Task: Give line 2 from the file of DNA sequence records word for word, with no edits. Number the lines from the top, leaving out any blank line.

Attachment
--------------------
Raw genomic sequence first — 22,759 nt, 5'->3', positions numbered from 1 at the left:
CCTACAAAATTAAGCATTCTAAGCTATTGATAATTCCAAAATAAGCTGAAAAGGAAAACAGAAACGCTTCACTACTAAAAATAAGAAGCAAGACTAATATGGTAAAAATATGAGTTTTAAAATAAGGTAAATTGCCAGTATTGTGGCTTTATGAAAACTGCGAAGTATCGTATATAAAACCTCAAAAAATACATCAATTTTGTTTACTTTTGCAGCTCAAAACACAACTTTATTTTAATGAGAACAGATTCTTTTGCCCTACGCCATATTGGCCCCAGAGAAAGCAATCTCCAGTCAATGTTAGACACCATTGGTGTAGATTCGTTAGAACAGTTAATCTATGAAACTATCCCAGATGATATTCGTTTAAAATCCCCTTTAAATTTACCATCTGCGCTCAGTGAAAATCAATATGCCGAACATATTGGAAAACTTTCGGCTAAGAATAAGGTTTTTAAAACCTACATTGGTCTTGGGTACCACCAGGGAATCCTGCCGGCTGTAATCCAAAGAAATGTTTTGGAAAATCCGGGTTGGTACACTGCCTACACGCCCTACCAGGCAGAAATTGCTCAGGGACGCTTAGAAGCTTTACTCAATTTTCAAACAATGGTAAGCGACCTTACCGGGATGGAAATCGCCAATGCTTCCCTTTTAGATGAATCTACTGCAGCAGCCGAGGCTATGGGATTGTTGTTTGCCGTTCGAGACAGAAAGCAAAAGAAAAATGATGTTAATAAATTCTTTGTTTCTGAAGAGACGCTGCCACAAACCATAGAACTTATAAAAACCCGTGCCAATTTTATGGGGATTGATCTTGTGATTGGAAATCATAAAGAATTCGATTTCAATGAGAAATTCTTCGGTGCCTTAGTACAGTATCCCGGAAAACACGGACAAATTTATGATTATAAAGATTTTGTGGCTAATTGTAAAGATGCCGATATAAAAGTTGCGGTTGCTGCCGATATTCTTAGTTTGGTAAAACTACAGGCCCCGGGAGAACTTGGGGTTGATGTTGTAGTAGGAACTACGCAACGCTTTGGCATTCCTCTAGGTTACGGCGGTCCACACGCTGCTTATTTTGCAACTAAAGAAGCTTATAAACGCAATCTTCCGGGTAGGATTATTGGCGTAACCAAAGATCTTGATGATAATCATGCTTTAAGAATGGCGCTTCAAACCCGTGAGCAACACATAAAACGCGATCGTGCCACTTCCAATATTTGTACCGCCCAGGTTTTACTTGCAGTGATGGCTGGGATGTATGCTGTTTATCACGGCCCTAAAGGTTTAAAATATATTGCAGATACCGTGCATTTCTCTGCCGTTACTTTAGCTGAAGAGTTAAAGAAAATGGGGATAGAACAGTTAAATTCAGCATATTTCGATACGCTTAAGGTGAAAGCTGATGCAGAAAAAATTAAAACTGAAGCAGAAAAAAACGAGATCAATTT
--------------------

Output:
CCTACAAAATTAAGCATTCTAAGCTATTGATAATTCCAAAATAAGCTGAAAAGGAAAACAGAAACGCTTCACTACTAAAAATAAGAAGCAAGACTAATATGGTAAAAATATGAGTTTTAAAATAAGGTAAATTGCCAGTATTGTGGCTTTATGAAAACTGCGAAGTATCGTATATAAAACCTCAAAAAATACATCAATTTTGTTTACTTTTGCAGCTCAAAACACAACTTTATTTTAATGAGAACAGATTCTTTTGCCCTACGCCATATTGGCCCCAGAGAAAGCAATCTCCAGTCAATGTTAGACACCATTGGTGTAGATTCGTTAGAACAGTTAATCTATGAAACTATCCCAGATGATATTCGTTTAAAATCCCCTTTAAATTTACCATCTGCGCTCAGTGAAAATCAATATGCCGAACATATTGGAAAACTTTCGGCTAAGAATAAGGTTTTTAAAACCTACATTGGTCTTGGGTACCACCAGGGAATCCTGCCGGCTGTAATCCAAAGAAATGTTTTGGAAAATCCGGGTTGGTACACTGCCTACACGCCCTACCAGGCAGAAATTGCTCAGGGACGCTTAGAAGCTTTACTCAATTTTCAAACAATGGTAAGCGACCTTACCGGGATGGAAATCGCCAATGCTTCCCTTTTAGATGAATCTACTGCAGCAGCCGAGGCTATGGGATTGTTGTTTGCCGTTCGAGACAGAAAGCAAAAGAAAAATGATGTTAATAAATTCTTTGTTTCTGAAGAGACGCTGCCACAAACCATAGAACTTATAAAAACCCGTGCCAATTTTATGGGGATTGATCTTGTGATTGGAAATCATAAAGAATTCGATTTCAATGAGAAATTCTTCGGTGCCTTAGTACAGTATCCCGGAAAACACGGACAAATTTATGATTATAAAGATTTTGTGGCTAATTGTAAAGATGCCGATATAAAAGTTGCGGTTGCTGCCGATATTCTTAGTTTGGTAAAACTACAGGCCCCGGGAGAACTTGGGGTTGATGTTGTAGTAGGAACTACGCAACGCTTTGGCATTCCTCTAGGTTACGGCGGTCCACACGCTGCTTATTTTGCAACTAAAGAAGCTTATAAACGCAATCTTCCGGGTAGGATTATTGGCGTAACCAAAGATCTTGATGATAATCATGCTTTAAGAATGGCGCTTCAAACCCGTGAGCAACACATAAAACGCGATCGTGCCACTTCCAATATTTGTACCGCCCAGGTTTTACTTGCAGTGATGGCTGGGATGTATGCTGTTTATCACGGCCCTAAAGGTTTAAAATATATTGCAGATACCGTGCATTTCTCTGCCGTTACTTTAGCTGAAGAGTTAAAGAAAATGGGGATAGAACAGTTAAATTCAGCATATTTCGATACGCTTAAGGTGAAAGCTGATGCAGAAAAAATTAAAACTGAAGCAGAAAAAAACGAGATCAATTT